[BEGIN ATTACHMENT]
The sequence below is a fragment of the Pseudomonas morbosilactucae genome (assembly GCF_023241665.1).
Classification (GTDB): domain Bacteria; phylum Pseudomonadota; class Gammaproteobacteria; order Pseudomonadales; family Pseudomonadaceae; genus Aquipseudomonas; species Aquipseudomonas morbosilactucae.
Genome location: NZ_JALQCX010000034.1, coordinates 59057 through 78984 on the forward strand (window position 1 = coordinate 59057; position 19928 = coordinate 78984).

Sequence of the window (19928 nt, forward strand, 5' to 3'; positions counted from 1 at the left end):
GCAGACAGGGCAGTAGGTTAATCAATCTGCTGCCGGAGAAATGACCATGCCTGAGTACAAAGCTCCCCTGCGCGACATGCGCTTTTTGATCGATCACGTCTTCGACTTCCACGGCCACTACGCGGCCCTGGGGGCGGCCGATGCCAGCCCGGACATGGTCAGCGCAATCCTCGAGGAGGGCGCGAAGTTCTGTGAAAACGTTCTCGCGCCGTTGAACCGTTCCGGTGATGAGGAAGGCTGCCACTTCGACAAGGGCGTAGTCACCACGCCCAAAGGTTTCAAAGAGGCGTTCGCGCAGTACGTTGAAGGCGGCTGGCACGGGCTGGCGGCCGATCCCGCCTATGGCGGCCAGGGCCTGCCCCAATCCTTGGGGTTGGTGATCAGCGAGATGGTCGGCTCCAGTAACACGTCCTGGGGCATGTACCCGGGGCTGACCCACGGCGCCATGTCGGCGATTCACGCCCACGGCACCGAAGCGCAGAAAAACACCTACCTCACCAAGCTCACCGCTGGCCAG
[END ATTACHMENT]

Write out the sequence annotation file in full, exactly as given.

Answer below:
The sequence below is a fragment of the Pseudomonas morbosilactucae genome (assembly GCF_023241665.1).
Classification (GTDB): domain Bacteria; phylum Pseudomonadota; class Gammaproteobacteria; order Pseudomonadales; family Pseudomonadaceae; genus Aquipseudomonas; species Aquipseudomonas morbosilactucae.
Genome location: NZ_JALQCX010000034.1, coordinates 59057 through 78984 on the forward strand (window position 1 = coordinate 59057; position 19928 = coordinate 78984).

Sequence of the window (19928 nt, forward strand, 5' to 3'; positions counted from 1 at the left end):
GCAGACAGGGCAGTAGGTTAATCAATCTGCTGCCGGAGAAATGACCATGCCTGAGTACAAAGCTCCCCTGCGCGACATGCGCTTTTTGATCGATCACGTCTTCGACTTCCACGGCCACTACGCGGCCCTGGGGGCGGCCGATGCCAGCCCGGACATGGTCAGCGCAATCCTCGAGGAGGGCGCGAAGTTCTGTGAAAACGTTCTCGCGCCGTTGAACCGTTCCGGTGATGAGGAAGGCTGCCACTTCGACAAGGGCGTAGTCACCACGCCCAAAGGTTTCAAAGAGGCGTTCGCGCAGTACGTTGAAGGCGGCTGGCACGGGCTGGCGGCCGATCCCGCCTATGGCGGCCAGGGCCTGCCCCAATCCTTGGGGTTGGTGATCAGCGAGATGGTCGGCTCCAGTAACACGTCCTGGGGCATGTACCCGGGGCTGACCCACGGCGCCATGTCGGCGATTCACGCCCACGGCACCGAAGCGCAGAAAAACACCTACCTCACCAAGCTCACCGCTGGCCAG